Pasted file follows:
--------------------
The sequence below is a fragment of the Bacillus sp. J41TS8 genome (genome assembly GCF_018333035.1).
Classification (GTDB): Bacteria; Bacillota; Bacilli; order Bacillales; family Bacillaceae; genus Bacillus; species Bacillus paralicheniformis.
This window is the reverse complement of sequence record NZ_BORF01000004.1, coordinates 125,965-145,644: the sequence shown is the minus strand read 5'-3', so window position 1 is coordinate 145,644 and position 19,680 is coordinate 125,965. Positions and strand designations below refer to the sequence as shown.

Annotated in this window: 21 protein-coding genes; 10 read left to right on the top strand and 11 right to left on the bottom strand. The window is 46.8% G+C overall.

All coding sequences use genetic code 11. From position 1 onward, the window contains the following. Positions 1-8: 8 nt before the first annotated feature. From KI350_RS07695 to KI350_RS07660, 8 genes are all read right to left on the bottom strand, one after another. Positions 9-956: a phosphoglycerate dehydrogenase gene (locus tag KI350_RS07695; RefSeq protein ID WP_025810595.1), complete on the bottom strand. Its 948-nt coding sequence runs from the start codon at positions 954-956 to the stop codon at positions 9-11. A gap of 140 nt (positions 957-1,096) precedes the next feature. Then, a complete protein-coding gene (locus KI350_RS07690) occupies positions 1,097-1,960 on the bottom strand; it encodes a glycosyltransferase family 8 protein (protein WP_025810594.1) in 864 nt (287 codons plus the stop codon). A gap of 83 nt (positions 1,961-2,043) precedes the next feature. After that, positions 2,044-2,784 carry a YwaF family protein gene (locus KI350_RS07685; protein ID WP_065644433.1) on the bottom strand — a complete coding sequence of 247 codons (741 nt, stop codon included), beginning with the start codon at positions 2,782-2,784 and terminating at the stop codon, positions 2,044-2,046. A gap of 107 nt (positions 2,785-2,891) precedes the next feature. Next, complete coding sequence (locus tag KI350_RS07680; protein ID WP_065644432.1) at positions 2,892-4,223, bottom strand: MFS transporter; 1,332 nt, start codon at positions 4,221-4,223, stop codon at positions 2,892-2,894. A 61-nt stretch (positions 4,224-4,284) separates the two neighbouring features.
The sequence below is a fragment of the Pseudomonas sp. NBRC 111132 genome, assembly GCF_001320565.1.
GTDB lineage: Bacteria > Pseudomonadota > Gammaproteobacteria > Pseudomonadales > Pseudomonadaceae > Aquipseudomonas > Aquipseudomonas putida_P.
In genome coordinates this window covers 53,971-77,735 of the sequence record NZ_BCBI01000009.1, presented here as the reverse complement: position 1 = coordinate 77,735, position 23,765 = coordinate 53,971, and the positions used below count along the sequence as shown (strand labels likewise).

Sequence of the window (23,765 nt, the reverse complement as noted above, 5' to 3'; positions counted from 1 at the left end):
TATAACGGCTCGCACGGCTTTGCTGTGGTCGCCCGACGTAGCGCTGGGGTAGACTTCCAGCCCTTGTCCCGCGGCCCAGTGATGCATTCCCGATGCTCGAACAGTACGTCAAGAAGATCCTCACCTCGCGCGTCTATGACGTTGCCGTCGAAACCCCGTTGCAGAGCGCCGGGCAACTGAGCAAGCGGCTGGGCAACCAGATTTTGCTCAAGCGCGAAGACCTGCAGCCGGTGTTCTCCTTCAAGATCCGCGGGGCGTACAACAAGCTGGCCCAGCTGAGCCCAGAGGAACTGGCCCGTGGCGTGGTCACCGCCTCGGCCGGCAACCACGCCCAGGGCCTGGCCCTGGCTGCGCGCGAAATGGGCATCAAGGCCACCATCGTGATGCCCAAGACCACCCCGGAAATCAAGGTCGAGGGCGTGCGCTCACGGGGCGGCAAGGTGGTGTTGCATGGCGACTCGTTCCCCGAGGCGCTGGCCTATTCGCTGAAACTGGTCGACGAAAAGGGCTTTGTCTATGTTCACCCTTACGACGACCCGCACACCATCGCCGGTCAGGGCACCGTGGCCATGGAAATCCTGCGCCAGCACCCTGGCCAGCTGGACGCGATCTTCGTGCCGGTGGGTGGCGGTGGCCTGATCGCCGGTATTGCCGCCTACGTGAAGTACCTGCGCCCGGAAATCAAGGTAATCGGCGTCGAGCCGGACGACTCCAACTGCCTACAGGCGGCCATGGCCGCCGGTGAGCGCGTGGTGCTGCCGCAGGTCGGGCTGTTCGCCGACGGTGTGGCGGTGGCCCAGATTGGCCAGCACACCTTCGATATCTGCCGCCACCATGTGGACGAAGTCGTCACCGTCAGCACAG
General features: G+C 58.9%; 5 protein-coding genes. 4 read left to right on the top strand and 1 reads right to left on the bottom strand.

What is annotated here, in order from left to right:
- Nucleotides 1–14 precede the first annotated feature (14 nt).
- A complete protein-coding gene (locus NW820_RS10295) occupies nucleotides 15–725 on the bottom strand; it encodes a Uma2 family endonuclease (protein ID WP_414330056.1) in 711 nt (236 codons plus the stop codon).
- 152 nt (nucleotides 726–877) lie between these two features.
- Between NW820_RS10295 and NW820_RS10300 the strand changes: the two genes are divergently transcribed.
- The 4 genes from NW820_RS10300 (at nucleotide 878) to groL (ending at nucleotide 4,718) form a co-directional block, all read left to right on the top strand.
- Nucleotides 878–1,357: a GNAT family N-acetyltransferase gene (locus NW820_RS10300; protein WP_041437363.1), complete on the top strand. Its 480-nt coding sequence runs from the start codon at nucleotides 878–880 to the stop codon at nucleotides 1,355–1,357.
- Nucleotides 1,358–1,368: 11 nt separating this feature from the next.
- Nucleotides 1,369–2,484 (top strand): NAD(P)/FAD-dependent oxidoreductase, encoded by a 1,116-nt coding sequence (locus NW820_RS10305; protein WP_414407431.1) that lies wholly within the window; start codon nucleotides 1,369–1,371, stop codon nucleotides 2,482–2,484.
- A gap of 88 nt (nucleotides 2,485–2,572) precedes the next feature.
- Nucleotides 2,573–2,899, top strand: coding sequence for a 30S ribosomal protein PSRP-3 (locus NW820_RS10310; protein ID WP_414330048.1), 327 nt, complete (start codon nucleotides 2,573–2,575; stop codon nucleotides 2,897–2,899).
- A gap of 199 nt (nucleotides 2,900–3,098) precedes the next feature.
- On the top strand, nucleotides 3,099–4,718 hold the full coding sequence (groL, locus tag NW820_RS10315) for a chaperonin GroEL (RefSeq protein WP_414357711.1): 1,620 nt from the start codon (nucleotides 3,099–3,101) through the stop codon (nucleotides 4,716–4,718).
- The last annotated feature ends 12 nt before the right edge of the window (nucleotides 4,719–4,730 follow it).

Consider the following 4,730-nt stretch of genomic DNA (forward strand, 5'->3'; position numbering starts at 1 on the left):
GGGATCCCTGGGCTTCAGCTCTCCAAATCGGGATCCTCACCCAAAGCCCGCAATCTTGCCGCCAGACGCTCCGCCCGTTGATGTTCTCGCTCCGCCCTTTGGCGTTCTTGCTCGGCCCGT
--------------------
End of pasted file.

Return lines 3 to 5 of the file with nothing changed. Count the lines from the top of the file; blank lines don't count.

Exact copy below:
This window is the reverse complement of sequence record NZ_BORF01000004.1, coordinates 125,965-145,644: the sequence shown is the minus strand read 5'-3', so window position 1 is coordinate 145,644 and position 19,680 is coordinate 125,965. Positions and strand designations below refer to the sequence as shown.

Annotated in this window: 21 protein-coding genes; 10 read left to right on the top strand and 11 right to left on the bottom strand. The window is 46.8% G+C overall.

All coding sequences use genetic code 11. From position 1 onward, the window contains the following. Positions 1-8: 8 nt before the first annotated feature. From KI350_RS07695 to KI350_RS07660, 8 genes are all read right to left on the bottom strand, one after another. Positions 9-956: a phosphoglycerate dehydrogenase gene (locus tag KI350_RS07695; RefSeq protein ID WP_025810595.1), complete on the bottom strand. Its 948-nt coding sequence runs from the start codon at positions 954-956 to the stop codon at positions 9-11. A gap of 140 nt (positions 957-1,096) precedes the next feature. Then, a complete protein-coding gene (locus KI350_RS07690) occupies positions 1,097-1,960 on the bottom strand; it encodes a glycosyltransferase family 8 protein (protein WP_025810594.1) in 864 nt (287 codons plus the stop codon). A gap of 83 nt (positions 1,961-2,043) precedes the next feature. After that, positions 2,044-2,784 carry a YwaF family protein gene (locus KI350_RS07685; protein ID WP_065644433.1) on the bottom strand — a complete coding sequence of 247 codons (741 nt, stop codon included), beginning with the start codon at positions 2,782-2,784 and terminating at the stop codon, positions 2,044-2,046. A gap of 107 nt (positions 2,785-2,891) precedes the next feature. Next, complete coding sequence (locus tag KI350_RS07680; protein ID WP_065644432.1) at positions 2,892-4,223, bottom strand: MFS transporter; 1,332 nt, start codon at positions 4,221-4,223, stop codon at positions 2,892-2,894. A 61-nt stretch (positions 4,224-4,284) separates the two neighbouring features.